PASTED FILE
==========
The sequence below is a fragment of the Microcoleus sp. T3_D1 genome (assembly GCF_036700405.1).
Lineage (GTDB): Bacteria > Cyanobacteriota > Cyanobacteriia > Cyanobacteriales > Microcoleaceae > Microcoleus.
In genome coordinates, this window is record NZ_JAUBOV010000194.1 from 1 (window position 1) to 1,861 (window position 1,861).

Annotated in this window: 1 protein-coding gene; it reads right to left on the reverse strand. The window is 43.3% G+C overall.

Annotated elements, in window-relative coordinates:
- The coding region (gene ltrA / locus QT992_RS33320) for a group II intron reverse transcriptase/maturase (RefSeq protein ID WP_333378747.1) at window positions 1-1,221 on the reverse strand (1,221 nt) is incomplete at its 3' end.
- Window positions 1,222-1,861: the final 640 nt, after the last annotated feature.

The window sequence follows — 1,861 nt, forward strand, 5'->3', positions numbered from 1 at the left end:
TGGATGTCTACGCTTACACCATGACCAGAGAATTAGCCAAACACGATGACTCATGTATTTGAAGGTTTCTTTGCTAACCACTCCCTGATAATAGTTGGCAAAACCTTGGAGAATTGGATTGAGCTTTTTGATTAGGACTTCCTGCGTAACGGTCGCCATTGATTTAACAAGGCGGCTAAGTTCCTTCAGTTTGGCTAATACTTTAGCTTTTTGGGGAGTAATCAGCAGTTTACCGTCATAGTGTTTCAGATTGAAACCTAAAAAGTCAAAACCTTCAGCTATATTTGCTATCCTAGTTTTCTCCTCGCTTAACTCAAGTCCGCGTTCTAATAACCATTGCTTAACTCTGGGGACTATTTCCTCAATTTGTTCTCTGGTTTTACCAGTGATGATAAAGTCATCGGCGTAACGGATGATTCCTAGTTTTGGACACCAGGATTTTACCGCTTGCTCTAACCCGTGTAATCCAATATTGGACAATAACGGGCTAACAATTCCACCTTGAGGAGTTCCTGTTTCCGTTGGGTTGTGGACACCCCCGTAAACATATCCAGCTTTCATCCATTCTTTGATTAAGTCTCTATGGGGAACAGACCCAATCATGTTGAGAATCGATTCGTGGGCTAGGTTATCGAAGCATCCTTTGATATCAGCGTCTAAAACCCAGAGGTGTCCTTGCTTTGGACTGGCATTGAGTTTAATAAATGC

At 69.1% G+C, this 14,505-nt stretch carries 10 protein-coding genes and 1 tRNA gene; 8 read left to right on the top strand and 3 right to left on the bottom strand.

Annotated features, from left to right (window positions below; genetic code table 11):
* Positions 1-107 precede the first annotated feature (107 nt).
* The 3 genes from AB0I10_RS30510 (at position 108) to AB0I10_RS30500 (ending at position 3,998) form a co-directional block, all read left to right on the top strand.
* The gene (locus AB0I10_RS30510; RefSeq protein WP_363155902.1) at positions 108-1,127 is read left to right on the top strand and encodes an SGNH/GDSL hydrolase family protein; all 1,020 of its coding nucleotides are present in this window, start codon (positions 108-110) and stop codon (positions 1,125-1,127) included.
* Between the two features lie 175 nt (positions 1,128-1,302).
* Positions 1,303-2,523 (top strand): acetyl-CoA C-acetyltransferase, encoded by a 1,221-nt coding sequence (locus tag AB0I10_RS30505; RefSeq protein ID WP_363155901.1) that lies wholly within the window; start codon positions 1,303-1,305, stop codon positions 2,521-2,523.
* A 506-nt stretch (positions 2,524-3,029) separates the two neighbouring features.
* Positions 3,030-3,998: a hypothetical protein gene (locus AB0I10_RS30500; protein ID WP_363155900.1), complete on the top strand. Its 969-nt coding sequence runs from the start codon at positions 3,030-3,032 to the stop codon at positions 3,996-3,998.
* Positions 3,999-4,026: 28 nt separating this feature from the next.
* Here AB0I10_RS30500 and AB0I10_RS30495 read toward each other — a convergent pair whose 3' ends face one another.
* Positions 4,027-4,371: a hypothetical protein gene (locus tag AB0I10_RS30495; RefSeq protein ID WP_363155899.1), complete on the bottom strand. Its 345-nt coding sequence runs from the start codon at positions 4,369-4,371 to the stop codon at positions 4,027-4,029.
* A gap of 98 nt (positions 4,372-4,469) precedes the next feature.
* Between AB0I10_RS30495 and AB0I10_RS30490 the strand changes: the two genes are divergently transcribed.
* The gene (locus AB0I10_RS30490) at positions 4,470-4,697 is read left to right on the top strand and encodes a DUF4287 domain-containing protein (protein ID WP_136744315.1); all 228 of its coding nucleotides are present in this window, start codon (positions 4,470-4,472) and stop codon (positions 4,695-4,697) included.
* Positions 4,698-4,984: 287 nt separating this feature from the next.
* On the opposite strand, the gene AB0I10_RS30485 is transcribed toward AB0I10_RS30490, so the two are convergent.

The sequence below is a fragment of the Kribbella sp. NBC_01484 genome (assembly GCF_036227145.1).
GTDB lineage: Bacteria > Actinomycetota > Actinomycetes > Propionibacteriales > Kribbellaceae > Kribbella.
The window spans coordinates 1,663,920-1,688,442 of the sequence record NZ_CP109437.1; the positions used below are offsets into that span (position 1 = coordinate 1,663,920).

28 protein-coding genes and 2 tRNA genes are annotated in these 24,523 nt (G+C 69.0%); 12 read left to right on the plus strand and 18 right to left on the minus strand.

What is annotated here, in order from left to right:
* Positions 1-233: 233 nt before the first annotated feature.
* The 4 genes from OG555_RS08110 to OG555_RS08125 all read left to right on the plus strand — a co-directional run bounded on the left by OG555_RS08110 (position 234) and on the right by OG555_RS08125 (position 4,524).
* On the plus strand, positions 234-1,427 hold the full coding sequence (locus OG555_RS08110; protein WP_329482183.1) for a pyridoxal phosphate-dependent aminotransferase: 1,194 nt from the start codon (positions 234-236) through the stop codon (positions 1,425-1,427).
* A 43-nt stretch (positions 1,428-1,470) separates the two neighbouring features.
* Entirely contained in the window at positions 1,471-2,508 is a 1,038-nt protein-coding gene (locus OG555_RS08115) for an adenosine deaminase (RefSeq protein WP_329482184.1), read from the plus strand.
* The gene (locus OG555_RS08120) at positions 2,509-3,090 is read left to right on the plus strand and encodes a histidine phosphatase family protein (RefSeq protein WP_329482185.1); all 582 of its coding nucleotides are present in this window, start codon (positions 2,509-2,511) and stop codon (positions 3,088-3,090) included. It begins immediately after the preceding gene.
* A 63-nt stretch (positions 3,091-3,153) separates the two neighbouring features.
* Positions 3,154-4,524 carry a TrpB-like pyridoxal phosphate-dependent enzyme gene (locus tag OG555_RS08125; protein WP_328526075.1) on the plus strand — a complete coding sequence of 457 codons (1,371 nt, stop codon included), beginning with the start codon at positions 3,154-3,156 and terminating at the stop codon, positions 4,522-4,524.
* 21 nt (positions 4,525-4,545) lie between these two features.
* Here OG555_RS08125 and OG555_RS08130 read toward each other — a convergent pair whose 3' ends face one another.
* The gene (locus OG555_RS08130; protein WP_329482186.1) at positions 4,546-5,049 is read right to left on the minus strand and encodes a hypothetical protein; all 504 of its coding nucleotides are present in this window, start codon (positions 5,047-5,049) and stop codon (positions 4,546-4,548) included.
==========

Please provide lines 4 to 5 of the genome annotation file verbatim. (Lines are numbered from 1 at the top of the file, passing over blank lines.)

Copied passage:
Annotated in this window: 1 protein-coding gene; it reads right to left on the reverse strand. The window is 43.3% G+C overall.

Annotated elements, in window-relative coordinates: